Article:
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Compassion, Justice, Needed to Fight Poverty, Ethicists Say

While Christians can do much to fight global poverty through compassionate ministries of relief and development, ethicists agree the long-term solution is economic justice.

“Charity is feeding people when they are hungry, giving people clothes when they need clothes,” said Joe Haag of the Baptist General Convention of Texas Christian Life Commission. “Justice, I think, is more about the systemic causes of poverty.”<?xml:namespace prefix = o ns = “urn:schemas-microsoft-com:office:office” />
“The Bible is all about justice,” Haag said. “It’s all about teaching the people of God that if we’re going to follow Jesus faithfully, we have to work for justice in the world.”
A worldwide campaign called “Micah Challenge” aims to deepen Christian engagement with the poor and urge the international community to fulfill promises to reduce poverty by half by 2015 with a series of initiatives approved unanimously by the United Nations called the Millennium Development Goals.
The Baptist World Alliance has endorsed the Micah Challenge. The <?xml:namespace prefix = st1 ns = “urn:schemas-microsoft-com:office:smarttags” />BaptistCenter for Ethics devoted a special section to the campaign on, including a Baptist pastoral letter supporting the Micah Challenge.
“As Christians, wouldn’t it be great if we were the leaders and not the followers in this fight?” Suzii Paynter, director of the Texas CLC, said in a segment about the Micah Challenge in “Always … Therefore: The Church’s Challenge of Global Poverty,” a DVD and study guide resource produced by the BaptistCenter for Ethics.
“The Hebrew prophet Micah asks, ‘What does the Lord of us,'” said Robert Parham, executive director of the BaptistCenter for Ethics. “The answer is that the Lord requires that we do justice.”
“Surely it makes sense to provide food to children, to provide education to their mothers, to provide many other issues that are covered in the Millennium Development Goals, which have been approved by the United Nations,” said Paul Montacute of Baptist World Aid. “So one of the first things the Micah Challenge is saying is that in the name of Christ we want the United Nations to work with the countries who are members of the United Nations in bringing about these improvements to peoples’ health and welfare around the world by achieving these goals that have been set and which have been mandated.”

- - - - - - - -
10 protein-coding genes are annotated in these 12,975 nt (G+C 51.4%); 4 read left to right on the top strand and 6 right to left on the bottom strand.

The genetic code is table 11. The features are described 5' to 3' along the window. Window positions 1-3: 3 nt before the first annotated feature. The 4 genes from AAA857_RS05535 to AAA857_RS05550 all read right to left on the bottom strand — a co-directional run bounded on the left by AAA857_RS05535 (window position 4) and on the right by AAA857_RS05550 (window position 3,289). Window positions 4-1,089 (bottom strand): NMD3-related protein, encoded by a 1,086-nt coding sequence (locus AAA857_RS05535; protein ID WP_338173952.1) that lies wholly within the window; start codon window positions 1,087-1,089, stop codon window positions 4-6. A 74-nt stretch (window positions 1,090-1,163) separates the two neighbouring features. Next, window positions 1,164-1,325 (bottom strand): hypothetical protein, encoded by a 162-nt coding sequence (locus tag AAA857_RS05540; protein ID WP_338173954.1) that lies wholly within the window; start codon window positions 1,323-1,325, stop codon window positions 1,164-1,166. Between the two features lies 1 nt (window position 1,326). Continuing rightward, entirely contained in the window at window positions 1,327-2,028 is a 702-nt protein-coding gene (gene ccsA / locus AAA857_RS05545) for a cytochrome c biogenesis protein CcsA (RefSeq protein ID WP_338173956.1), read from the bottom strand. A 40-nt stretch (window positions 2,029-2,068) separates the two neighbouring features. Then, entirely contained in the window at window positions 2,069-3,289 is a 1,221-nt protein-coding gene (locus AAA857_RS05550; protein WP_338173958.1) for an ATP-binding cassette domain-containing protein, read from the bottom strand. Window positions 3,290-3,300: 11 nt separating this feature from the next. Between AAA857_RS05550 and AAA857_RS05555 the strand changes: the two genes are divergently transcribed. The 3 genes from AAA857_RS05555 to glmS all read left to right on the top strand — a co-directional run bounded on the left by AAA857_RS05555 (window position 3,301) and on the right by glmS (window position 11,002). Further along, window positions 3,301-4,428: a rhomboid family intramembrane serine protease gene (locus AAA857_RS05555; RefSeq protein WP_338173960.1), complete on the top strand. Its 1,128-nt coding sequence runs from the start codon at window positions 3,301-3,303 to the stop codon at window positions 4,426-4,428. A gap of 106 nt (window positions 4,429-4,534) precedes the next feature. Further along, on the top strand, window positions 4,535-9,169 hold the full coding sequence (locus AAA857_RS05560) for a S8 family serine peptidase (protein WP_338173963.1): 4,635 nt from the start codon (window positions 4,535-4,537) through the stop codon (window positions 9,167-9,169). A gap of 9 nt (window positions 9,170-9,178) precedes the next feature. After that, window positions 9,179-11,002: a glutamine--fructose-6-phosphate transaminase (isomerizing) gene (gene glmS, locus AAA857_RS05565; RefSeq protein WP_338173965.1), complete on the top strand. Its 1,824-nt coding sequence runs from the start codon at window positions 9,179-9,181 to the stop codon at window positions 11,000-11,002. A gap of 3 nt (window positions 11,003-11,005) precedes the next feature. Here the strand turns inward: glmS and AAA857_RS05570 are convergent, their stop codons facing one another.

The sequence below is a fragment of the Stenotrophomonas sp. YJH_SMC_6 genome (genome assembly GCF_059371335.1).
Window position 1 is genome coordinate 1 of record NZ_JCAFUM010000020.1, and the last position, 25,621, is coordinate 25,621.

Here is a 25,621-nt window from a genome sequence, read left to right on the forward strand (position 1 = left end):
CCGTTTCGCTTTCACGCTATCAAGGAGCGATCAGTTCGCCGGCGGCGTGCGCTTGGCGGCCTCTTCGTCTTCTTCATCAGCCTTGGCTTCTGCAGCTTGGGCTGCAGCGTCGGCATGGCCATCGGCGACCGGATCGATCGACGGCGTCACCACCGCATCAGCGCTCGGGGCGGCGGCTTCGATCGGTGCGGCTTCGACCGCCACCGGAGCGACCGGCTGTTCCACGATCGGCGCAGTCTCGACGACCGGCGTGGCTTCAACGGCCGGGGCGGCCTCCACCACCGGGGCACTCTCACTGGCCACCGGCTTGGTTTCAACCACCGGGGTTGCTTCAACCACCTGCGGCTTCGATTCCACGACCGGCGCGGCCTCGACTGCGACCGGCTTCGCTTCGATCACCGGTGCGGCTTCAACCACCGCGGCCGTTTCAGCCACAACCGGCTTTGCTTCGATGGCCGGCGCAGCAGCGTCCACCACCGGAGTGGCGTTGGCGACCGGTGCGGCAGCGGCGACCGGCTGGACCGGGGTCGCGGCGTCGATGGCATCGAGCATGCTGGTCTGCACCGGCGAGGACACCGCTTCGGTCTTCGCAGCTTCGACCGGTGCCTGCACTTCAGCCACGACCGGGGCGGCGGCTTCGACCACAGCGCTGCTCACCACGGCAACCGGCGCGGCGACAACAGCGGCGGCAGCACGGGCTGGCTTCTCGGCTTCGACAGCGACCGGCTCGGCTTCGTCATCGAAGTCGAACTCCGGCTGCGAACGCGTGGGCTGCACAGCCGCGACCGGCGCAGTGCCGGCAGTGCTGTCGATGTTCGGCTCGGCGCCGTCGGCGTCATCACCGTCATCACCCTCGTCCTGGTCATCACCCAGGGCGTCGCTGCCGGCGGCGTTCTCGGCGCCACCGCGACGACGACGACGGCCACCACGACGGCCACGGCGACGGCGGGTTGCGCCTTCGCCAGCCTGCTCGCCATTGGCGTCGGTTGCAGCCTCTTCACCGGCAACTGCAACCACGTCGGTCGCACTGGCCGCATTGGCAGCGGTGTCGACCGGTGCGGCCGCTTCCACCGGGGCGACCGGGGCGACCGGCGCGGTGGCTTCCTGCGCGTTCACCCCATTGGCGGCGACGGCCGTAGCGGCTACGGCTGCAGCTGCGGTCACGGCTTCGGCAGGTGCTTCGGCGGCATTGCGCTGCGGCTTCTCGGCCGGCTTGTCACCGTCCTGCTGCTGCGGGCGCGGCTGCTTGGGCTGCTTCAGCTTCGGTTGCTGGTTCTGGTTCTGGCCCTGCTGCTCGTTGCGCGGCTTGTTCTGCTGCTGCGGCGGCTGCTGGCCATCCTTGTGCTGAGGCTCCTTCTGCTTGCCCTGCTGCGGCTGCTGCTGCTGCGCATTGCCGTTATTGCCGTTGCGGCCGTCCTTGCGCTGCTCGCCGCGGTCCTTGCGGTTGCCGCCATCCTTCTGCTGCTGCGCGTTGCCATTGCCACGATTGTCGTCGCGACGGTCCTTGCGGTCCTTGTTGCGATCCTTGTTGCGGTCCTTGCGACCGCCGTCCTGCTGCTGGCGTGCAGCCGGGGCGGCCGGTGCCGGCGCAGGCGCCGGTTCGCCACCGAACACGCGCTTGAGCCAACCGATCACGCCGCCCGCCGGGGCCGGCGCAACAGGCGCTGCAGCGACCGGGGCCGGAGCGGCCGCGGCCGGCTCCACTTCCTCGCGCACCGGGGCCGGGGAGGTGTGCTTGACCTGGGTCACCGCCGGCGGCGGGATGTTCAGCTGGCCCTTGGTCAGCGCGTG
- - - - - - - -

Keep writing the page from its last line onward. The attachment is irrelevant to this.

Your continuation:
“I think the Bible’s most compelling mandate about hunger of justice is simply that God requires it of us,” said Alistair Brown of BMS World Mission. “Justice isn’t an optional extra. Act justly, behave rightly toward your neighbors, because with God life is holistic. There isn’t a spiritual bit and then the rest. With God the whole package matters. It’s 24/7 discipleship, and as Christians seeing an unjust, unfair world we have to act.”
The Millennium Development Goals call for eradicating extreme poverty and hunger, including halving the proportion of people whose income is less than one dollar a day between 1990 and 2015.
Others goals involve universal primary education, women’s rights, child mortality, disease, the environment, fair trade and sustainable debt.
“We can halve global poverty by 2015,” Parham said, “if American Christians will tell their Congressmen and Senators that they expect the American government to keep its word. The American government pledged its support to halve global poverty by 2015. People of faith are critical in the effort to apply political pressure on our government to keep its word.”
“We have so many skills, in terms of feeding the world, so many lessons in terms of feeding the world,” Paynter said. “There is the ability for us to come together and be leaders in this. I hope we have the political will to do that.”
“Always … Therefore: The Church’s Challenge of Global Poverty” is directed and produced by Cliff Vaughn, culture editor for and a documentary filmmaker.
The 28-minute film includes footage and photographs of hunger relief and development efforts, as well as interviews with Baptists addressing global poverty.
Accompanying the DVD is an online, four-session Bible study with separate student’s and leader’s guides. The DVD can be viewed independently or in tandem with the Bible study sessions.
The DVD and online study guide were underwritten in part by Baptist General Association of Virginia; Baptist General Convention of Missouri; Baptist General Convention of Texas; Baptist World Aid; Cooperative Baptist Fellowship; Cooperative Baptist Fellowship of Arkansas; Cooperative Baptist Fellowship of Georgia; Cooperative Baptist Fellowship of Oklahoma; First Baptist Church Endowment Fund, Richmond, Va.; Faith Baptist Church, Georgetown, Ky.; First Baptist Church, Griffin, Ga.; First Baptist Church, San Angelo, Texas.; First Baptist Church, Wilmington, N.C.; and St. Matthews Baptist Church, Louisville, Ky.
Bob Allen is managing editor of

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